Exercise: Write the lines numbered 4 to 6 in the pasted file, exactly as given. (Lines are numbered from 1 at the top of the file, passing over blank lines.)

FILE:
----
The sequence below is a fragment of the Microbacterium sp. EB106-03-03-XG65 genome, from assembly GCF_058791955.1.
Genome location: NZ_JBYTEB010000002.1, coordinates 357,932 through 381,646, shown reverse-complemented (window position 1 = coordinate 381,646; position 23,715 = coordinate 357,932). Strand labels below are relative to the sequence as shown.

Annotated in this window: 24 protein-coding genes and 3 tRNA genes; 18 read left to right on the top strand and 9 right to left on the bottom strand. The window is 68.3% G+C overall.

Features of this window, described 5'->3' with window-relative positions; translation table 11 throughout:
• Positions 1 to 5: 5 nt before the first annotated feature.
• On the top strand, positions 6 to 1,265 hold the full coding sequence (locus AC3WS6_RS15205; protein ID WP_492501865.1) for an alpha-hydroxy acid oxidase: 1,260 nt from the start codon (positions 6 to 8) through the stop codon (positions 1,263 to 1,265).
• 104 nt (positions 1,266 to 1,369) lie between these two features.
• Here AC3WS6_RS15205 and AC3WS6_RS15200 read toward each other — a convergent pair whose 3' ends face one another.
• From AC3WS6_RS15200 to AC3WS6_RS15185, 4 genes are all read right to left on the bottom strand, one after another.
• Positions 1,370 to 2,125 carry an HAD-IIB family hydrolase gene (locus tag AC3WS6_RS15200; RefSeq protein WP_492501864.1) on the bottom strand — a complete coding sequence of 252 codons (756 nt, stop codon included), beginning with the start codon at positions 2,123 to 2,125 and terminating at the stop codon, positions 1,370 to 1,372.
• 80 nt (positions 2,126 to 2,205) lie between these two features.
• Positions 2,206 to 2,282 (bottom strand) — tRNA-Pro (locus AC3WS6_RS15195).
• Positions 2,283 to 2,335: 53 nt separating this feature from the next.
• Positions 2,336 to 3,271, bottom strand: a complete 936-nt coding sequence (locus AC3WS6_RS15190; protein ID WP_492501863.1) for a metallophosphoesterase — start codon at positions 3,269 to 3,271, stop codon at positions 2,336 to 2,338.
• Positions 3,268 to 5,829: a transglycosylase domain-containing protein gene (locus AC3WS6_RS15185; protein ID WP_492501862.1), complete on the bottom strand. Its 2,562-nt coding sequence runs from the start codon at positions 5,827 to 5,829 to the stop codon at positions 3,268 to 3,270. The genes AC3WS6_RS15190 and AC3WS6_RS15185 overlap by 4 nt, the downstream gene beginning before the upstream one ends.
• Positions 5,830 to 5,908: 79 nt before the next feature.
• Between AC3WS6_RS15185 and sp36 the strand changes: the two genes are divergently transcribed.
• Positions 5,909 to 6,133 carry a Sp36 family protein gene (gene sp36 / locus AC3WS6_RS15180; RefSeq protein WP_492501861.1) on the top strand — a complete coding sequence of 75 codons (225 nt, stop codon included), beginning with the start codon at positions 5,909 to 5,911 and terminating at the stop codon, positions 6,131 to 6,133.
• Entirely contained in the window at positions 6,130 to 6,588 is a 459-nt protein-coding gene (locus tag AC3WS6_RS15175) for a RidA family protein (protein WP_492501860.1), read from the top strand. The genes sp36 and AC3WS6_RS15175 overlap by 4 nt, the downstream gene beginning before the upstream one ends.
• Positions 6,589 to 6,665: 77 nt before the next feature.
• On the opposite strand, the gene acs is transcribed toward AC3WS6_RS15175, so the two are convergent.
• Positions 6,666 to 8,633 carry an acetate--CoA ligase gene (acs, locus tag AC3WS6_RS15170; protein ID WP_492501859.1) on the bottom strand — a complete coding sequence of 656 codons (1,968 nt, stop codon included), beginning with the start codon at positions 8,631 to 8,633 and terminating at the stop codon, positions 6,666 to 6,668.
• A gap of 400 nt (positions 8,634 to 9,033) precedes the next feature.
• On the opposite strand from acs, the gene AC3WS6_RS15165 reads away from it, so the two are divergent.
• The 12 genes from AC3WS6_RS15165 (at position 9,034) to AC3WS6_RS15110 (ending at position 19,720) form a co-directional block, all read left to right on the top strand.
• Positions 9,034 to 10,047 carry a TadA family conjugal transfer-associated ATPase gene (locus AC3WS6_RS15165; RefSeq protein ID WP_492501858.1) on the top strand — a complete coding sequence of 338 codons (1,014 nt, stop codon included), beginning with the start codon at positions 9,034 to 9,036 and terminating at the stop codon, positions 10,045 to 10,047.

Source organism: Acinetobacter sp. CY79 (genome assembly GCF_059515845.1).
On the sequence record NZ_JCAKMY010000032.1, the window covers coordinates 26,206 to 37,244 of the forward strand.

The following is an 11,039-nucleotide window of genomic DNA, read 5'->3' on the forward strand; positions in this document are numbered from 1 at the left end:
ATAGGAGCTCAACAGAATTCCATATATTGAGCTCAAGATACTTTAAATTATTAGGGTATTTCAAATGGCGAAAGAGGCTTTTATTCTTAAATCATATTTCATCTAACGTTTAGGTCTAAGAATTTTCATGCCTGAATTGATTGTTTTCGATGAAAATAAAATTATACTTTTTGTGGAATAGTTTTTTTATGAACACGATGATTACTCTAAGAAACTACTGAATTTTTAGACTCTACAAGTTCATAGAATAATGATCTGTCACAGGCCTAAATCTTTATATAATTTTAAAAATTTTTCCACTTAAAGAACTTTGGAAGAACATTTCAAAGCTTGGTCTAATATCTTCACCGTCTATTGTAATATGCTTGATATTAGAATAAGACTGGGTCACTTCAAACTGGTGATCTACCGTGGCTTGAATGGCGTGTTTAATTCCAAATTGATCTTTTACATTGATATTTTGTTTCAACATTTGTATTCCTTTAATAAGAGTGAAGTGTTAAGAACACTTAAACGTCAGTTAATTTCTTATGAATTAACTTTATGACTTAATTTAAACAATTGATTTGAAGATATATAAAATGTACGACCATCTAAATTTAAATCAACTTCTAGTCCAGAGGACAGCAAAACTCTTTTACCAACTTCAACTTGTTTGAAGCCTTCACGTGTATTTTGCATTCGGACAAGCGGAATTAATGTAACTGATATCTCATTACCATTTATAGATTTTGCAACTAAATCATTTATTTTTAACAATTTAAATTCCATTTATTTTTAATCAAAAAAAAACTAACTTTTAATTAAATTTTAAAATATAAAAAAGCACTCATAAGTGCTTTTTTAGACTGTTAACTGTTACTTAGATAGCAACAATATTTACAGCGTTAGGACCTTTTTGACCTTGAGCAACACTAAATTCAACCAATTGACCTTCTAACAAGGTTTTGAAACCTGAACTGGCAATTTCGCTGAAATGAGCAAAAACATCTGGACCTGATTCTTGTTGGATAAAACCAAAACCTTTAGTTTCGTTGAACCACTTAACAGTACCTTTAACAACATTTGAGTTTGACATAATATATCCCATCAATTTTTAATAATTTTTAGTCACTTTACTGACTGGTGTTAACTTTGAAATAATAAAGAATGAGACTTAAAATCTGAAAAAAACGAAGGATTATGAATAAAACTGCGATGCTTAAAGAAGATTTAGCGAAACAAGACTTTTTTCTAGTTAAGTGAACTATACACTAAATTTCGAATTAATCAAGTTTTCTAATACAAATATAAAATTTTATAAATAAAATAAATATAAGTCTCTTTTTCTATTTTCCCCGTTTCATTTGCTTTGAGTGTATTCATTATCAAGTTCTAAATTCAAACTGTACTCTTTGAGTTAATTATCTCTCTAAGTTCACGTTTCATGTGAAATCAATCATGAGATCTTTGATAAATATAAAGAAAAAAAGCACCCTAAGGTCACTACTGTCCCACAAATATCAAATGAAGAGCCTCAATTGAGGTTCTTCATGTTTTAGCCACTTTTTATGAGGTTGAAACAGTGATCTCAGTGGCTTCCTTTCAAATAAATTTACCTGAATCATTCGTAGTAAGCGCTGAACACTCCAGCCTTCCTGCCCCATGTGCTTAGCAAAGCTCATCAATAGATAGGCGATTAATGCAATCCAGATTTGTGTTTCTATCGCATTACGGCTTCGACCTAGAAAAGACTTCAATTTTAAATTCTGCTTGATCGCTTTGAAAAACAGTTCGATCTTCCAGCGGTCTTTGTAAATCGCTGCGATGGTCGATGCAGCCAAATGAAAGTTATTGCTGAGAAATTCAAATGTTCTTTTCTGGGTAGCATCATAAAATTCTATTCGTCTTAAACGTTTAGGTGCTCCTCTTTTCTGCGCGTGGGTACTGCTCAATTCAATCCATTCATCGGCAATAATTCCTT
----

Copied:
Features of this window, described 5'->3' with window-relative positions; translation table 11 throughout:
• Positions 1 to 5: 5 nt before the first annotated feature.
• On the top strand, positions 6 to 1,265 hold the full coding sequence (locus AC3WS6_RS15205; protein ID WP_492501865.1) for an alpha-hydroxy acid oxidase: 1,260 nt from the start codon (positions 6 to 8) through the stop codon (positions 1,263 to 1,265).